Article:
(Khartoum) Fighting raged Monday in Khartoum and other parts of Sudan between the camps of the two rival generals, as talks on a truce between their representatives stalled in Saudi Arabia.
In the capital, five million inhabitants live for the fourth consecutive week barricaded at home, for fear of stray bullets.
Without water or electricity, with almost dry food stocks and less and less money in their pockets, they survive in the scorching heat thanks to networks of solidarity between neighbors and relatives.
The telephone network or the Internet comes and goes according to the efforts of telecommunications companies who are struggling to find fuel to run the generators.
Since April 15, clashes have pitted Abdel Fattah al-Burhane’s army against the feared paramilitary Rapid Support Forces (FSR) of Mohamed Hamdane Daglo, two generals who led a putsch together in 2021 but are now fighting for the power.
A resident of southern Khartoum told AFP on Monday “hearing air raids near a market in the city center”.
On the other side of the Red Sea, in Jeddah in Saudi Arabia, emissaries from both sides are supposed to negotiate a truce.
These “pre-discussions” are only “technical”, tempering Sudanese and international negotiators for several days.
They do not concern any political aspect in a country in the doldrums since the putsch of 2021.
They will be limited, say the experts, to clearing secure corridors for humanitarian aid arriving on the east coast, in Port Sudan, in order to feed and treat civilians trapped in Khartoum and Darfur, another badly affected region. by the clashes, located in the western border of Chad.
In these two areas, almost no hospitals are functioning and most of the humanitarian reserves have been bombed or looted.
“The main premises of the World Food Program (WFP) have been looted,” said Farhan Haq, spokesman for UN Secretary General Antonio Guterres, on Monday. He denounced “massive” looting in a country where, before the war, one in three Sudanese was already suffering from hunger.
“Our priority is to achieve a lasting ceasefire” and allow access for humanitarian aid, said US Ambassador to Sudan John Godfrey.
Despite the humanitarian emergency, talks in Jeddah have so far failed to yield “major progress”, a Saudi diplomat told AFP on the second day of the talks.
According to a UN official, the UN chief for humanitarian affairs, Martin Griffiths, who arrived in Jeddah on Sunday, asked to participate.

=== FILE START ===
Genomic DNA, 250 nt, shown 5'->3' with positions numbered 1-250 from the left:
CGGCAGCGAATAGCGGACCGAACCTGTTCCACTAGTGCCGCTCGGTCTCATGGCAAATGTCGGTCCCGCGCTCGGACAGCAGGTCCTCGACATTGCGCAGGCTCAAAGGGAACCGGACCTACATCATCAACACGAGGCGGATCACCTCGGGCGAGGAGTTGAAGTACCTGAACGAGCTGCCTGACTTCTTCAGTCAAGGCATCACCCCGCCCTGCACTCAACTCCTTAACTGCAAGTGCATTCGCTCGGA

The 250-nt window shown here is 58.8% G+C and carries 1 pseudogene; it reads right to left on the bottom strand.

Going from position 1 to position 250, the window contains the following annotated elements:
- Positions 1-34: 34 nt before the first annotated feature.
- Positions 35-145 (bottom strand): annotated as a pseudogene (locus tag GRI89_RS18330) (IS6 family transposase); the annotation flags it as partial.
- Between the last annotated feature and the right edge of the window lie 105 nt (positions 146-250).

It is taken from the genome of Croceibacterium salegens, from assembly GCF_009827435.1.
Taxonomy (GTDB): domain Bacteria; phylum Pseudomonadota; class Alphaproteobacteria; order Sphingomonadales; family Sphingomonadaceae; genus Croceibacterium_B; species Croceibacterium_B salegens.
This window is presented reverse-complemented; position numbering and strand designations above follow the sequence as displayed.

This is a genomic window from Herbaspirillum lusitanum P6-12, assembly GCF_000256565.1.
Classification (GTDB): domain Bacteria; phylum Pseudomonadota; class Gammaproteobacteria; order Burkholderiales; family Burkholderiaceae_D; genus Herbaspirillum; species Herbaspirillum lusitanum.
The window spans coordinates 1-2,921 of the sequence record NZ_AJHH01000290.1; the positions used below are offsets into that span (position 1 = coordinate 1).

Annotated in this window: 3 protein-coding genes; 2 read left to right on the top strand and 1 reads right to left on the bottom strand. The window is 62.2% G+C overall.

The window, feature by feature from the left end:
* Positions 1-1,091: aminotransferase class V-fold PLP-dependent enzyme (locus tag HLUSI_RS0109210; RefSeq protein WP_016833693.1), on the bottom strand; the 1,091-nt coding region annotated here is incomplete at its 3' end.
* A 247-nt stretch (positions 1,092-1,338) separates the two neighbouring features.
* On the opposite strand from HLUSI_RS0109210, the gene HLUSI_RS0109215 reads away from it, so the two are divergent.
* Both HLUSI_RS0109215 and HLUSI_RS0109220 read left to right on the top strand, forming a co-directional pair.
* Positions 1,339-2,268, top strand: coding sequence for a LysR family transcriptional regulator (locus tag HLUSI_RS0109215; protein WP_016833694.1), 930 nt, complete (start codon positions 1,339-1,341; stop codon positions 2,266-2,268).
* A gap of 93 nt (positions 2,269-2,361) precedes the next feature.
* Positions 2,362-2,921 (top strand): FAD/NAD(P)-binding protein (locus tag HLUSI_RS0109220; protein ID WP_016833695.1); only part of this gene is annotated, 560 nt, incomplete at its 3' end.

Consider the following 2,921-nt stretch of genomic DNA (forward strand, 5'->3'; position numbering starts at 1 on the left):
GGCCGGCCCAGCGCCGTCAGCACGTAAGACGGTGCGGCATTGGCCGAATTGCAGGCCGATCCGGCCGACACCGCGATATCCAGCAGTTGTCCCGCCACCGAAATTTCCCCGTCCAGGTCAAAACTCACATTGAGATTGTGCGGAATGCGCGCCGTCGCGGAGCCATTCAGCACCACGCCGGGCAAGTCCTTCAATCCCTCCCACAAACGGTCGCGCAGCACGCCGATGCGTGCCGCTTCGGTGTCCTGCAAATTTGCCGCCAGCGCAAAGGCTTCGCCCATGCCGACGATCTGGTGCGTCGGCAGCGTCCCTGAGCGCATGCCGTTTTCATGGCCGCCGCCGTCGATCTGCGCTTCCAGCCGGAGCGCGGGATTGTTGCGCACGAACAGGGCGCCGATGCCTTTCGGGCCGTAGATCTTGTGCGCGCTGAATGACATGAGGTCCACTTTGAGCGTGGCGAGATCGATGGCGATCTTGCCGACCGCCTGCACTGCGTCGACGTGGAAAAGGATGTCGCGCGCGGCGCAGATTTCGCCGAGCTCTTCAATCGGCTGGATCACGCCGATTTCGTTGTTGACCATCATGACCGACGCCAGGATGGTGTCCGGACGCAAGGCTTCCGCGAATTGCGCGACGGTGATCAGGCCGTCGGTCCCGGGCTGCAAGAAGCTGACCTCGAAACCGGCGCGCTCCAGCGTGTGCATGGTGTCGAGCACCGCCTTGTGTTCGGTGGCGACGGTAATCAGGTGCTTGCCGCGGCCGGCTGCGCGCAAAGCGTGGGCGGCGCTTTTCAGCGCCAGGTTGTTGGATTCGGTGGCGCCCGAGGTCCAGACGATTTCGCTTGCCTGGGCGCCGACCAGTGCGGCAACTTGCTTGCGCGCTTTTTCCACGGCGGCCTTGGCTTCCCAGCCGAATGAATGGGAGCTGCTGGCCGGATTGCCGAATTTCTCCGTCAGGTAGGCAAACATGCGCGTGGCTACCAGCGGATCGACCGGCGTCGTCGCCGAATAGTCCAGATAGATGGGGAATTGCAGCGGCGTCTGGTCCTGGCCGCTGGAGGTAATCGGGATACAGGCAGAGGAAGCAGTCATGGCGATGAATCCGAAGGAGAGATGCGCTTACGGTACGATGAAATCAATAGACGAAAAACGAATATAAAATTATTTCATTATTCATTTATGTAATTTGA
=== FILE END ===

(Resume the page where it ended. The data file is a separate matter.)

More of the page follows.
For Sudan specialist Kholood Khair, the lack of results is not surprising. With these talks, the two camps are mainly seeking “to curry favor with the Saudis and the Americans, rather than to reach an agreement”, she told AFP.
In addition, the supporters of a civilian power, sidelined since the putsch and who make the link with the humanitarian workers on the ground, are not represented in Jeddah.
Just like the actors who could change the situation, she notes, with reference to the United Arab Emirates, great allies of Daglo, and Egypt, historical partner of the Sudanese army.
These two countries “are the only ones that have so far managed to extract a truce and to enforce it,” she said.
Alongside the Americans and Saudis, the African Union — which suspended Sudan in 2021 and therefore no longer has great levers of pressure — and Igad, the East African regional bloc of which the country is a part. , are trying to organize discussions under the aegis of the President of South Sudan, Salva Kiir.
The latter received an emissary from General Burhane in Juba on Monday, for whom the discussions in Jeddah do not diminish “the role that Igad and President Salva Kiir” could play in the negotiations between the two generals.
The fighting has caused a vast exodus of inhabitants from the affected regions, the UN speaking of 335,000 displaced persons and 117,000 refugees.
In the midst of an economic crisis, Egypt took in more than 65,000 Sudanese refugees.
Its head of diplomacy Sameh Choukri was in Chad on Monday, where he warned of “the human tragedy” of the conflict and its “direct impact on neighboring countries”, before joining South Sudan, another neighbor of Sudan, which welcomed, together with Chad, more than 57,000 people fleeing the war.